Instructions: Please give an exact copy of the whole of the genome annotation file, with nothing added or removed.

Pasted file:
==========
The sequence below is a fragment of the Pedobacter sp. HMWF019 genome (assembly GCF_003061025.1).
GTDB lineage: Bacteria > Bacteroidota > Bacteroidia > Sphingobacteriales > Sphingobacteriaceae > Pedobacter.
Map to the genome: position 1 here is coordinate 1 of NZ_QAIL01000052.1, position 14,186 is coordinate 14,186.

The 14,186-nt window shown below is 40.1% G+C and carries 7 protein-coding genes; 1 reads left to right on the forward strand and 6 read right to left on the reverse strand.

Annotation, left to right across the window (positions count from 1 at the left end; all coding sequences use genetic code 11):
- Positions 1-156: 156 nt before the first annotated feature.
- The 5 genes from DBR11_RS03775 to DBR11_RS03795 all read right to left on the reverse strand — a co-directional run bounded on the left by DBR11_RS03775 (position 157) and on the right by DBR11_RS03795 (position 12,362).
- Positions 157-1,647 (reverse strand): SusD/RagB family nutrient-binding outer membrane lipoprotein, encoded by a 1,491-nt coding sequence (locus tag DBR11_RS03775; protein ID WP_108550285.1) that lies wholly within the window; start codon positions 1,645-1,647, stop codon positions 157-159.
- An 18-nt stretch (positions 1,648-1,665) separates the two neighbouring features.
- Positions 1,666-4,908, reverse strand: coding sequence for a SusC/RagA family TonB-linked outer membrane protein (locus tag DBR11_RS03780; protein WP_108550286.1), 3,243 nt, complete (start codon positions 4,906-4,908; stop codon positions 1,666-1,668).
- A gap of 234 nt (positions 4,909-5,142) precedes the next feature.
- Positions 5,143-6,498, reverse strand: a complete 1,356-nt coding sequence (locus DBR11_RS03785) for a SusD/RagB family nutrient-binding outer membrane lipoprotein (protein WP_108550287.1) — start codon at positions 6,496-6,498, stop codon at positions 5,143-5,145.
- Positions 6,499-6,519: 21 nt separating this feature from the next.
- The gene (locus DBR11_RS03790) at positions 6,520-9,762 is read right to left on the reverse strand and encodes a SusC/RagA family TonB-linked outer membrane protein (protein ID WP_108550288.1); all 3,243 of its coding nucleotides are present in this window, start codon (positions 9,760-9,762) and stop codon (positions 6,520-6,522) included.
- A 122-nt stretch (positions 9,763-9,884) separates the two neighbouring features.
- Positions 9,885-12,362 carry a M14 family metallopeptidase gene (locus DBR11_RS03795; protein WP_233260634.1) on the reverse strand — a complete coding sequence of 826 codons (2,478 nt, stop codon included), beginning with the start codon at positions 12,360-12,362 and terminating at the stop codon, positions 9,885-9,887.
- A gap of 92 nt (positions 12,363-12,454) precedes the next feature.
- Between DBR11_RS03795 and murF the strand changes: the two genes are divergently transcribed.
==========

The sequence below is a fragment of the Pedobacter sp. HMWF019 genome (assembly GCF_003061025.1).
GTDB lineage: Bacteria > Bacteroidota > Bacteroidia > Sphingobacteriales > Sphingobacteriaceae > Pedobacter.
Map to the genome: position 1 here is coordinate 1 of NZ_QAIL01000052.1, position 14,186 is coordinate 14,186.

The 14,186-nt window shown below is 40.1% G+C and carries 7 protein-coding genes; 1 reads left to right on the forward strand and 6 read right to left on the reverse strand.

Annotation, left to right across the window (positions count from 1 at the left end; all coding sequences use genetic code 11):
- Positions 1-156: 156 nt before the first annotated feature.
- The 5 genes from DBR11_RS03775 to DBR11_RS03795 all read right to left on the reverse strand — a co-directional run bounded on the left by DBR11_RS03775 (position 157) and on the right by DBR11_RS03795 (position 12,362).
- Positions 157-1,647 (reverse strand): SusD/RagB family nutrient-binding outer membrane lipoprotein, encoded by a 1,491-nt coding sequence (locus tag DBR11_RS03775; protein ID WP_108550285.1) that lies wholly within the window; start codon positions 1,645-1,647, stop codon positions 157-159.
- An 18-nt stretch (positions 1,648-1,665) separates the two neighbouring features.
- Positions 1,666-4,908, reverse strand: coding sequence for a SusC/RagA family TonB-linked outer membrane protein (locus tag DBR11_RS03780; protein WP_108550286.1), 3,243 nt, complete (start codon positions 4,906-4,908; stop codon positions 1,666-1,668).
- A gap of 234 nt (positions 4,909-5,142) precedes the next feature.
- Positions 5,143-6,498, reverse strand: a complete 1,356-nt coding sequence (locus DBR11_RS03785) for a SusD/RagB family nutrient-binding outer membrane lipoprotein (protein WP_108550287.1) — start codon at positions 6,496-6,498, stop codon at positions 5,143-5,145.
- Positions 6,499-6,519: 21 nt separating this feature from the next.
- The gene (locus DBR11_RS03790) at positions 6,520-9,762 is read right to left on the reverse strand and encodes a SusC/RagA family TonB-linked outer membrane protein (protein ID WP_108550288.1); all 3,243 of its coding nucleotides are present in this window, start codon (positions 9,760-9,762) and stop codon (positions 6,520-6,522) included.
- A 122-nt stretch (positions 9,763-9,884) separates the two neighbouring features.
- Positions 9,885-12,362 carry a M14 family metallopeptidase gene (locus DBR11_RS03795; protein WP_233260634.1) on the reverse strand — a complete coding sequence of 826 codons (2,478 nt, stop codon included), beginning with the start codon at positions 12,360-12,362 and terminating at the stop codon, positions 9,885-9,887.
- A gap of 92 nt (positions 12,363-12,454) precedes the next feature.
- Between DBR11_RS03795 and murF the strand changes: the two genes are divergently transcribed.